Wow. I’ve been home from East Asia for a couple weeks, and in that time I’ve had the chance to reflect on all that I saw and learned while abroad. I’m definitely missing the city I was in, the family and group of nationals that we worked with each day, and the group of students, teachers, and leaders that I traveled with. Everywhere I turn, I see things that remind me of my East Asian adventure.
This chance of a lifetime has definitely changed me. Because this was a medical mission trip, it changed me in more ways than one. I learned a lot about what type of nurse I want to be. I learned that I want to be the nurse that doesn’t let cultural differences define her practice and the way she treats her patients. I want to be educated on the complementary and alternative therapies of different cultures that I may encounter with my future patients. I want to always love first, and never let language barriers interfere with the care that I am giving. On a spiritual side, I learned that I often take my church knowledge for granted. I assume that everyone grows up knowing and understanding the same things that I know and believe. To be immersed in a culture that had never even heard of half of what I was telling them was something that I’ll never be able to forget. I learned that just the simplest smile or touch can convey so many things. People just want to know that you care and that you are there to listen to them. That desire doesn’t change from culture to culture.
Reverse culture shock comes in waves now that I’m home. I don’t have to wonder whether or not the bathroom is going to have a “western toilet” or if I’m going to have to use a “squatty potty.” I don’t have to dread being served white rice with every meal. But I also look at the people I’m surrounded by now and wonder, “How did we get here?” People can be so ungrateful and wasteful, taking far too much advantage of all the privileges we have in America. I get frustrated when I try to explain how things are done in East Asia and people just don’t care.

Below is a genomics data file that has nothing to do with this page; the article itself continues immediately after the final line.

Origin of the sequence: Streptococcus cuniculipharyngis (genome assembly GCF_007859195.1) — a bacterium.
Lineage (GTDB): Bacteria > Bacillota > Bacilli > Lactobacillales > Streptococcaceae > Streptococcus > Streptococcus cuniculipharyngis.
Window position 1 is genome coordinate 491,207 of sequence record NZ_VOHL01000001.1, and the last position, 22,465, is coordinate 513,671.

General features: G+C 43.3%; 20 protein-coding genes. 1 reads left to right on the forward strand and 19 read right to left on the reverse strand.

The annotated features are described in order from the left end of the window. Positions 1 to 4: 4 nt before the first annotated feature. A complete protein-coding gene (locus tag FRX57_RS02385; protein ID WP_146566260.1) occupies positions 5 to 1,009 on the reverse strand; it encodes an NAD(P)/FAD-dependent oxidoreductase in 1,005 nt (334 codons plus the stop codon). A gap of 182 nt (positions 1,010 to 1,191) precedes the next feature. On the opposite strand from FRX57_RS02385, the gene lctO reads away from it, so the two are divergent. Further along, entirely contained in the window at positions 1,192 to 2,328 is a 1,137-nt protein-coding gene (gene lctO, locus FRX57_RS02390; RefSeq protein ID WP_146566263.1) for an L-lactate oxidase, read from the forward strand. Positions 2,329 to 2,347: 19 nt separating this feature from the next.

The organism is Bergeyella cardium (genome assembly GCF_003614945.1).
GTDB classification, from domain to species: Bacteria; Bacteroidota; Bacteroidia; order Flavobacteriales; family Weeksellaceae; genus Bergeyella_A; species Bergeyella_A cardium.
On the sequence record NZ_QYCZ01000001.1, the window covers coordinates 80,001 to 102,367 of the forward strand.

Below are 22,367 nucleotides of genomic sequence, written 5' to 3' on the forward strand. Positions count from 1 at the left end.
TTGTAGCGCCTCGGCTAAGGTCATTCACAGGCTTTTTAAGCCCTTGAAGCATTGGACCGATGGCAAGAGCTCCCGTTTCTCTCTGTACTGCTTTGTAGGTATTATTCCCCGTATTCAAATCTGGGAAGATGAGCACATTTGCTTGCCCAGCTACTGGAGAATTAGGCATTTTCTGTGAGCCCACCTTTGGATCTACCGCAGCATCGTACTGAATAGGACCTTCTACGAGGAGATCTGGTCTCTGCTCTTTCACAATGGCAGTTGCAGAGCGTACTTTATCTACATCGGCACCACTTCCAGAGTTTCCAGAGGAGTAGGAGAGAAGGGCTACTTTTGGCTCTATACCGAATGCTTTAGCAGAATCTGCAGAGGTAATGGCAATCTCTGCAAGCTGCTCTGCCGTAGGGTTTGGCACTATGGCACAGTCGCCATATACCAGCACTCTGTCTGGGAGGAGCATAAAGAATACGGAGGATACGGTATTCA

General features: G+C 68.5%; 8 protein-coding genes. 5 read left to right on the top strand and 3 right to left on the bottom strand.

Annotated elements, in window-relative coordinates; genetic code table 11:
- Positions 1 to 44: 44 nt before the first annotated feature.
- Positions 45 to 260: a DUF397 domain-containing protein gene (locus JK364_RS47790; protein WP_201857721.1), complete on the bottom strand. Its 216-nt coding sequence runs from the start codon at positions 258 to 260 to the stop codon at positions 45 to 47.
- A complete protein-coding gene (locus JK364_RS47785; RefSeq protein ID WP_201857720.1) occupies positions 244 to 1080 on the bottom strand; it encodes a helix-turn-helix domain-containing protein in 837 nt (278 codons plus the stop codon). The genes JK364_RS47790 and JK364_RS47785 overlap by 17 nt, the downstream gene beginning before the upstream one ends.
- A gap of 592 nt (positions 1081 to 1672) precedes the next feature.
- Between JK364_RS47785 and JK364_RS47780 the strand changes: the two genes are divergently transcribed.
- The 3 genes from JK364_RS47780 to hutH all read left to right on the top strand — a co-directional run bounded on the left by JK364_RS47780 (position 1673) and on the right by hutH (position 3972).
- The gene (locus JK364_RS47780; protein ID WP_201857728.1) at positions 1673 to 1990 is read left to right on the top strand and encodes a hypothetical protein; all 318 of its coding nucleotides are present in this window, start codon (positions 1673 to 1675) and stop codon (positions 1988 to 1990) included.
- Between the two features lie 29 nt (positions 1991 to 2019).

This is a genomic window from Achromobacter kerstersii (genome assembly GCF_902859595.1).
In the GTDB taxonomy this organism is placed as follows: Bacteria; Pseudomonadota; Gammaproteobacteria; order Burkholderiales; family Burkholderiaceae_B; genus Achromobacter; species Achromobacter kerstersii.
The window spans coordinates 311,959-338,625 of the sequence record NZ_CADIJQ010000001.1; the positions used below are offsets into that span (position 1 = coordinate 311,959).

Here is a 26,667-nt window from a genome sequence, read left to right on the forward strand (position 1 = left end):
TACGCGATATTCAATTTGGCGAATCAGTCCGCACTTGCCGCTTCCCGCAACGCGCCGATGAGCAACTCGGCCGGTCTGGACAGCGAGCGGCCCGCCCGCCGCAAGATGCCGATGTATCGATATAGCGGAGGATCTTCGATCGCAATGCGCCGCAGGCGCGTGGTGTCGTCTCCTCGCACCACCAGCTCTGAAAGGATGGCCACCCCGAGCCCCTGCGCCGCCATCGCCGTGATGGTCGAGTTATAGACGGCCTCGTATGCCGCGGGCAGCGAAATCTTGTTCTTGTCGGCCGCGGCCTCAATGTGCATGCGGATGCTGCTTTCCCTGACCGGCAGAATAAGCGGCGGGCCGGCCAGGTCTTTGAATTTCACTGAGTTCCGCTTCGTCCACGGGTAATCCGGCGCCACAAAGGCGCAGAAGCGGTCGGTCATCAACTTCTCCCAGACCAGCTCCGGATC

My advice to future study abroad students would be to totally immerse yourself. Do as the people in your host country do. And take time to soak everything in. Stop and smell the roses. Don’t be consumed by bouncing from one activity and tourist attraction to the next that you don’t notice the people around you. Keep a journal, because one day you’re going to want to remember that funny incident that happened on your second day abroad, or your encounter with a local who just couldn’t figure out what you were trying to ask them. Take lots of pictures, but be sure to take mental images too. Pictures never do a landscape justice. Whatever you do, show love to the people in your new country. Make the University of Alabama proud, and make a difference wherever you go.